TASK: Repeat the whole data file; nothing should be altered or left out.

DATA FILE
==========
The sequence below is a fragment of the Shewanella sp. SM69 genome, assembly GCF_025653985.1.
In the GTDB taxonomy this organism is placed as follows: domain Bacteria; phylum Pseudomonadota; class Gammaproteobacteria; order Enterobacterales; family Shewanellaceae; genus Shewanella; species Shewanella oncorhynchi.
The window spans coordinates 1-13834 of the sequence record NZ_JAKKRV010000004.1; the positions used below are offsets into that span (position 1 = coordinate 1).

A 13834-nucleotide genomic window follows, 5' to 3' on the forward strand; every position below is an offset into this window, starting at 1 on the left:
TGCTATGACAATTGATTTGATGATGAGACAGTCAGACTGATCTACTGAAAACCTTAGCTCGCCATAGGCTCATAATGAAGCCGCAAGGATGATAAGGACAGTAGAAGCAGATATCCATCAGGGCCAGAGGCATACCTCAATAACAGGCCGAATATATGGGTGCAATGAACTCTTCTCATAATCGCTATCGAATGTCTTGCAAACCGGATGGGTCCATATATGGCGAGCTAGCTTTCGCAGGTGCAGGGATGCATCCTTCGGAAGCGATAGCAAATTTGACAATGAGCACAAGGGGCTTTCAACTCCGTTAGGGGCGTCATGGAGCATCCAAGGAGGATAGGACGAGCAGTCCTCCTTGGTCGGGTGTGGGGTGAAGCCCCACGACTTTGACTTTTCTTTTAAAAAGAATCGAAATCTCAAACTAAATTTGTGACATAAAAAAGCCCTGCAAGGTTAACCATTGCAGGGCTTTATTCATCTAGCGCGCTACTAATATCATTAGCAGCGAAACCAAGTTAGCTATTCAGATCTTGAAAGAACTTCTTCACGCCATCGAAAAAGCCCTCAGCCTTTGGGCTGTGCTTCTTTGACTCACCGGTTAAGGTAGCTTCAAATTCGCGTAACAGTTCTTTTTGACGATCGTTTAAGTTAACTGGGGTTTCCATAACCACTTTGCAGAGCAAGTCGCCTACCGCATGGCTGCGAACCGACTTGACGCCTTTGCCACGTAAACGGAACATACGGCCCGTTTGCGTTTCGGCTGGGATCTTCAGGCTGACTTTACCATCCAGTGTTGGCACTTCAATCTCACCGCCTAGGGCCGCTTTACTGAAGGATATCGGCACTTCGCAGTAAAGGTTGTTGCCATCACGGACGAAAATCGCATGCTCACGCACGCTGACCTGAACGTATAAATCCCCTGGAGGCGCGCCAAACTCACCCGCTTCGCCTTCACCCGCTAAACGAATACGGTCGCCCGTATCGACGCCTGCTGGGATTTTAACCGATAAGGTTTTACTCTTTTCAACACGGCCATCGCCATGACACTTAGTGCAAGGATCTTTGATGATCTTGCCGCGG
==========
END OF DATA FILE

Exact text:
The sequence below is a fragment of the Shewanella sp. SM69 genome, assembly GCF_025653985.1.
In the GTDB taxonomy this organism is placed as follows: domain Bacteria; phylum Pseudomonadota; class Gammaproteobacteria; order Enterobacterales; family Shewanellaceae; genus Shewanella; species Shewanella oncorhynchi.
The window spans coordinates 1-13834 of the sequence record NZ_JAKKRV010000004.1; the positions used below are offsets into that span (position 1 = coordinate 1).

A 13834-nucleotide genomic window follows, 5' to 3' on the forward strand; every position below is an offset into this window, starting at 1 on the left:
TGCTATGACAATTGATTTGATGATGAGACAGTCAGACTGATCTACTGAAAACCTTAGCTCGCCATAGGCTCATAATGAAGCCGCAAGGATGATAAGGACAGTAGAAGCAGATATCCATCAGGGCCAGAGGCATACCTCAATAACAGGCCGAATATATGGGTGCAATGAACTCTTCTCATAATCGCTATCGAATGTCTTGCAAACCGGATGGGTCCATATATGGCGAGCTAGCTTTCGCAGGTGCAGGGATGCATCCTTCGGAAGCGATAGCAAATTTGACAATGAGCACAAGGGGCTTTCAACTCCGTTAGGGGCGTCATGGAGCATCCAAGGAGGATAGGACGAGCAGTCCTCCTTGGTCGGGTGTGGGGTGAAGCCCCACGACTTTGACTTTTCTTTTAAAAAGAATCGAAATCTCAAACTAAATTTGTGACATAAAAAAGCCCTGCAAGGTTAACCATTGCAGGGCTTTATTCATCTAGCGCGCTACTAATATCATTAGCAGCGAAACCAAGTTAGCTATTCAGATCTTGAAAGAACTTCTTCACGCCATCGAAAAAGCCCTCAGCCTTTGGGCTGTGCTTCTTTGACTCACCGGTTAAGGTAGCTTCAAATTCGCGTAACAGTTCTTTTTGACGATCGTTTAAGTTAACTGGGGTTTCCATAACCACTTTGCAGAGCAAGTCGCCTACCGCATGGCTGCGAACCGACTTGACGCCTTTGCCACGTAAACGGAACATACGGCCCGTTTGCGTTTCGGCTGGGATCTTCAGGCTGACTTTACCATCCAGTGTTGGCACTTCAATCTCACCGCCTAGGGCCGCTTTACTGAAGGATATCGGCACTTCGCAGTAAAGGTTGTTGCCATCACGGACGAAAATCGCATGCTCACGCACGCTGACCTGAACGTATAAATCCCCTGGAGGCGCGCCAAACTCACCCGCTTCGCCTTCACCCGCTAAACGAATACGGTCGCCCGTATCGACGCCTGCTGGGATTTTAACCGATAAGGTTTTACTCTTTTCAACACGGCCATCGCCATGACACTTAGTGCAAGGATCTTTGATGATCTTGCCGCGG